Oxytocin and the Brain Oxytocin and the Brain
Oxytocin is a pretty serious drug. The hormone is most well-known for its uses during labor – it is naturally released in large doses... Oxytocin and the Brain

Oxytocin is a pretty serious drug. The hormone is most well-known for its uses during labor – it is naturally released in large doses during labor and is also administered on-site as a way to begin or speed up the process. The hormone is also associated with trust and bonding. It is thought to enhance the bond between a mother and her child. It is also thought to increase pair bonding between romantic partners. In an interesting study, men in monogamous relationships kept more distance between themselves and attractive women after being dosed with Oxytocin. Single men did not.

A recent study looks more specifically at how oxytocin impacts the brain, and the findings are fascinating. Not surprisingly, researchers found that increased levels of oxytocin can serve to curb feeling and behavior associated with depression and anxiety. The more startling discovery was how this drug impacts brain structures. Specifically, the study found that the dendric maturation of new neurons was enhanced by oxytocin. They also found that the hormone promotes the growth of new cells in the dentate gyrus of the hippocampus. Increased neurogenesis in this region is associated with better spatial memory and may involve memory creation. Some antidepressants are also associated with increased cell proliferation in the dentate gyrus.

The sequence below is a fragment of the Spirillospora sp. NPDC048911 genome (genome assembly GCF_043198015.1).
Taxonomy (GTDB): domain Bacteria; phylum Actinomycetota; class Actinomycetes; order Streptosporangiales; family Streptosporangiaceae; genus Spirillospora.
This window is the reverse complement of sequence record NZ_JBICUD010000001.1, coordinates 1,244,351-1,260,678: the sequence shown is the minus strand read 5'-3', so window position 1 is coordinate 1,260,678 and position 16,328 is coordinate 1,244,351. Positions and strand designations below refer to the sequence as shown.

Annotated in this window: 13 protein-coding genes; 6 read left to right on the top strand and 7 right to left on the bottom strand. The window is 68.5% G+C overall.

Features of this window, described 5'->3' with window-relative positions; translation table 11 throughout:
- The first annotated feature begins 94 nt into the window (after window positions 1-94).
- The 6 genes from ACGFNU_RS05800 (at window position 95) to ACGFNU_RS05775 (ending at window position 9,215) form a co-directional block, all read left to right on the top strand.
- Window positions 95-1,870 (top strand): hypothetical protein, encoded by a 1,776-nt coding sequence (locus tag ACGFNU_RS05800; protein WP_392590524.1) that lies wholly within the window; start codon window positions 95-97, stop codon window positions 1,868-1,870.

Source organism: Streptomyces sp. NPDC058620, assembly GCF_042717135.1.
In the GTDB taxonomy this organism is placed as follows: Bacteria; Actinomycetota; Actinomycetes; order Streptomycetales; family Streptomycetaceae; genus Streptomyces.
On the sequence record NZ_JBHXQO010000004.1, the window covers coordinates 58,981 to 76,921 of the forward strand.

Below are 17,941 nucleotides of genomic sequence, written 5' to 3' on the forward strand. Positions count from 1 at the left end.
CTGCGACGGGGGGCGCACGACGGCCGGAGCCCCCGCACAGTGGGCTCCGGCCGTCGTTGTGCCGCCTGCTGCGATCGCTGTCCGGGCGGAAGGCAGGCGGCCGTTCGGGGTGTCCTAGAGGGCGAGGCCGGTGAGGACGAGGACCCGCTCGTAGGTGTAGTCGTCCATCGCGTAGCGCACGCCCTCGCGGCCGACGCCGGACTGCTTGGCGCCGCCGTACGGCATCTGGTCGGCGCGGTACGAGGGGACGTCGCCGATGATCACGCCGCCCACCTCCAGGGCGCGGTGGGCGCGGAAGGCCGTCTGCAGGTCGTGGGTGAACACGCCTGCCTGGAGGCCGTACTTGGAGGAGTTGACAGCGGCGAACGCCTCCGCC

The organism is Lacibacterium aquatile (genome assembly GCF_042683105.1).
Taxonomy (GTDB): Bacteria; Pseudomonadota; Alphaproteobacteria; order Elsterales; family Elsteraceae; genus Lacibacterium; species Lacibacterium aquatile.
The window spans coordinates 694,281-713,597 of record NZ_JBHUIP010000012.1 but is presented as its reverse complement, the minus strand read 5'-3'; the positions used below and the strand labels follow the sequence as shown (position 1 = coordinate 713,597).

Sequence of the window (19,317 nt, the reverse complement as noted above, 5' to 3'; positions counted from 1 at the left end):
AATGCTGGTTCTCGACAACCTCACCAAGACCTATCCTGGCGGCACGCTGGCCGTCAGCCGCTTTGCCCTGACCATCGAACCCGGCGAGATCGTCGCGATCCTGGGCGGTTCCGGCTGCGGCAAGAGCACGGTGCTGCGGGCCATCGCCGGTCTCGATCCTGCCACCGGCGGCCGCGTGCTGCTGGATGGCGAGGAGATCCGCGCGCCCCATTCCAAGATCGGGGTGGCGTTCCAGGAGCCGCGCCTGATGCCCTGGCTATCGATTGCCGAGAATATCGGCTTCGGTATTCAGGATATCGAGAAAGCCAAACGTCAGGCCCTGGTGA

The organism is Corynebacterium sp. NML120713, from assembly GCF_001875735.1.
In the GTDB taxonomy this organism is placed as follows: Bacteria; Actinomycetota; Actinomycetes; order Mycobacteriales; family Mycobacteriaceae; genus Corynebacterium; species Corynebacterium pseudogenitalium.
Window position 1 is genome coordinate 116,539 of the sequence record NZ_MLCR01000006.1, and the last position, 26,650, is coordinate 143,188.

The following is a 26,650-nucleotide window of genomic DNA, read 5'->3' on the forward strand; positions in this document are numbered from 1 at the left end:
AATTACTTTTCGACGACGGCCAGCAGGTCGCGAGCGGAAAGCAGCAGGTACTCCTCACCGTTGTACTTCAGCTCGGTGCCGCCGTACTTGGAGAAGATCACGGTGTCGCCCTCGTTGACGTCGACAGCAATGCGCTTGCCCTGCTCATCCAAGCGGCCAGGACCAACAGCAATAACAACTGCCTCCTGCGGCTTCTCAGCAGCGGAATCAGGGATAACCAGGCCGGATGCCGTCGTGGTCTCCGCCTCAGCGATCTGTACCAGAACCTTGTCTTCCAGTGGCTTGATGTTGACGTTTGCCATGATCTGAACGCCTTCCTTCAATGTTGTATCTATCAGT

What does this mean? According to the study’s abstract: “The present findings reveal that oxytocin not only enhances cell proliferation, but also promotes the development of the new neurons which is associated with the induction of positive emotional and social behaviors. The results also suggest that oxytocin may be a potential therapeutic agent for treatment of emotional and social dysfunction”.

In short, we are one step closer to understanding the physical basis of our complex social behaviors. Once we understand them, we will be in a much better position to regulate them. Check mate for science.

 

Mackenzie Lovett

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